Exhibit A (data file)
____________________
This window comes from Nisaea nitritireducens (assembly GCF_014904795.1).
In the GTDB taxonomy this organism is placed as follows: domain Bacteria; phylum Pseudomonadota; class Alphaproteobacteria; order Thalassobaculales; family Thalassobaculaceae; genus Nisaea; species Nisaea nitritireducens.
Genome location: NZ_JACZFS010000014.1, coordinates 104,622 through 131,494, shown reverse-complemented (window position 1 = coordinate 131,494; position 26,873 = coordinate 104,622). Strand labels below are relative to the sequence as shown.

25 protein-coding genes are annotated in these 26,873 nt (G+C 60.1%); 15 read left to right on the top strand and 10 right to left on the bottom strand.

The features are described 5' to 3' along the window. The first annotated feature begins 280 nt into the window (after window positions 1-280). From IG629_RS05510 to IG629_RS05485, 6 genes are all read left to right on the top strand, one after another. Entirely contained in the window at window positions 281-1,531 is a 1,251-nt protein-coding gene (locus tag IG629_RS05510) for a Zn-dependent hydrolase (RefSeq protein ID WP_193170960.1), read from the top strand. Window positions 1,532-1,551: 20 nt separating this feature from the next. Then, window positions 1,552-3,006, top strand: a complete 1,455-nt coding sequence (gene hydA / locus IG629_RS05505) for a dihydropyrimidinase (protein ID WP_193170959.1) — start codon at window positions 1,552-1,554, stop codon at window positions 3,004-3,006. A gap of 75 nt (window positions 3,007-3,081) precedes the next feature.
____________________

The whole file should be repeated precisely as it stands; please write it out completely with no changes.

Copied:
This window comes from Nisaea nitritireducens (assembly GCF_014904795.1).
In the GTDB taxonomy this organism is placed as follows: domain Bacteria; phylum Pseudomonadota; class Alphaproteobacteria; order Thalassobaculales; family Thalassobaculaceae; genus Nisaea; species Nisaea nitritireducens.
Genome location: NZ_JACZFS010000014.1, coordinates 104,622 through 131,494, shown reverse-complemented (window position 1 = coordinate 131,494; position 26,873 = coordinate 104,622). Strand labels below are relative to the sequence as shown.

25 protein-coding genes are annotated in these 26,873 nt (G+C 60.1%); 15 read left to right on the top strand and 10 right to left on the bottom strand.

The features are described 5' to 3' along the window. The first annotated feature begins 280 nt into the window (after window positions 1-280). From IG629_RS05510 to IG629_RS05485, 6 genes are all read left to right on the top strand, one after another. Entirely contained in the window at window positions 281-1,531 is a 1,251-nt protein-coding gene (locus tag IG629_RS05510) for a Zn-dependent hydrolase (RefSeq protein ID WP_193170960.1), read from the top strand. Window positions 1,532-1,551: 20 nt separating this feature from the next. Then, window positions 1,552-3,006, top strand: a complete 1,455-nt coding sequence (gene hydA / locus IG629_RS05505) for a dihydropyrimidinase (protein ID WP_193170959.1) — start codon at window positions 1,552-1,554, stop codon at window positions 3,004-3,006. A gap of 75 nt (window positions 3,007-3,081) precedes the next feature.